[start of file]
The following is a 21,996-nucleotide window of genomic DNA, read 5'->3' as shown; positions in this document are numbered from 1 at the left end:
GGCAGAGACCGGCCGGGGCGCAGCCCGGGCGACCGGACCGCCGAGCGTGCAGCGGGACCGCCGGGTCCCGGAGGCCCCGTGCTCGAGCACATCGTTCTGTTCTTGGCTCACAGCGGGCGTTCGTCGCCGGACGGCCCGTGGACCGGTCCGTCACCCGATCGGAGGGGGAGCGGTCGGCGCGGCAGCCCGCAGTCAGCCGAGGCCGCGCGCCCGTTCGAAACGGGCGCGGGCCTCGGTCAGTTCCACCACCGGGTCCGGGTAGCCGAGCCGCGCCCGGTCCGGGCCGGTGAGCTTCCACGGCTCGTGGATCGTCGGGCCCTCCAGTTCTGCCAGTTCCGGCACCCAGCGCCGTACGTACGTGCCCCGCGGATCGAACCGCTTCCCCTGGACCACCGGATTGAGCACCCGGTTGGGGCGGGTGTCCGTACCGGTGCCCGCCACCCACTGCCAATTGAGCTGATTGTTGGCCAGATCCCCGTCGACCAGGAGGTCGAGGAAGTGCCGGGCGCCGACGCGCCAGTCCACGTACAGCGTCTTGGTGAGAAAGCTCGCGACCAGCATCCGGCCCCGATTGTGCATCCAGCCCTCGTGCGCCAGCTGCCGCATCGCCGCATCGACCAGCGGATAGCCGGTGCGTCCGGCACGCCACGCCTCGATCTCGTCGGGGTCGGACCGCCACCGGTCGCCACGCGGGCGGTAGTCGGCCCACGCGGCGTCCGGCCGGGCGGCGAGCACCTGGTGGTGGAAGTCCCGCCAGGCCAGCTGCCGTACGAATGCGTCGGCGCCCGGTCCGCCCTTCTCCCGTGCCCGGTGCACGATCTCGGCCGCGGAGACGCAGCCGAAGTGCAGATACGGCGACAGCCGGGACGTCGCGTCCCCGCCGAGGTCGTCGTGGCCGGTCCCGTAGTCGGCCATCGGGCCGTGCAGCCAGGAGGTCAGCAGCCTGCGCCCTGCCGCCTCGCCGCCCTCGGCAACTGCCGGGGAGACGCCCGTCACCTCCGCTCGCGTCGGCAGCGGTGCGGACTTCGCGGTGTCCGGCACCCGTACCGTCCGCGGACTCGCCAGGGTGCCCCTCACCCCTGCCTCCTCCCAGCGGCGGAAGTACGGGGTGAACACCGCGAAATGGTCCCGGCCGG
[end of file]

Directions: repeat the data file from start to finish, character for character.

The following is a 21,996-nucleotide window of genomic DNA, read 5'->3' as shown; positions in this document are numbered from 1 at the left end:
GGCAGAGACCGGCCGGGGCGCAGCCCGGGCGACCGGACCGCCGAGCGTGCAGCGGGACCGCCGGGTCCCGGAGGCCCCGTGCTCGAGCACATCGTTCTGTTCTTGGCTCACAGCGGGCGTTCGTCGCCGGACGGCCCGTGGACCGGTCCGTCACCCGATCGGAGGGGGAGCGGTCGGCGCGGCAGCCCGCAGTCAGCCGAGGCCGCGCGCCCGTTCGAAACGGGCGCGGGCCTCGGTCAGTTCCACCACCGGGTCCGGGTAGCCGAGCCGCGCCCGGTCCGGGCCGGTGAGCTTCCACGGCTCGTGGATCGTCGGGCCCTCCAGTTCTGCCAGTTCCGGCACCCAGCGCCGTACGTACGTGCCCCGCGGATCGAACCGCTTCCCCTGGACCACCGGATTGAGCACCCGGTTGGGGCGGGTGTCCGTACCGGTGCCCGCCACCCACTGCCAATTGAGCTGATTGTTGGCCAGATCCCCGTCGACCAGGAGGTCGAGGAAGTGCCGGGCGCCGACGCGCCAGTCCACGTACAGCGTCTTGGTGAGAAAGCTCGCGACCAGCATCCGGCCCCGATTGTGCATCCAGCCCTCGTGCGCCAGCTGCCGCATCGCCGCATCGACCAGCGGATAGCCGGTGCGTCCGGCACGCCACGCCTCGATCTCGTCGGGGTCGGACCGCCACCGGTCGCCACGCGGGCGGTAGTCGGCCCACGCGGCGTCCGGCCGGGCGGCGAGCACCTGGTGGTGGAAGTCCCGCCAGGCCAGCTGCCGTACGAATGCGTCGGCGCCCGGTCCGCCCTTCTCCCGTGCCCGGTGCACGATCTCGGCCGCGGAGACGCAGCCGAAGTGCAGATACGGCGACAGCCGGGACGTCGCGTCCCCGCCGAGGTCGTCGTGGCCGGTCCCGTAGTCGGCCATCGGGCCGTGCAGCCAGGAGGTCAGCAGCCTGCGCCCTGCCGCCTCGCCGCCCTCGGCAACTGCCGGGGAGACGCCCGTCACCTCCGCTCGCGTCGGCAGCGGTGCGGACTTCGCGGTGTCCGGCACCCGTACCGTCCGCGGACTCGCCAGGGTGCCCCTCACCCCTGCCTCCTCCCAGCGGCGGAAGTACGGGGTGAACACCGCGAAATGGTCCCGGCCGG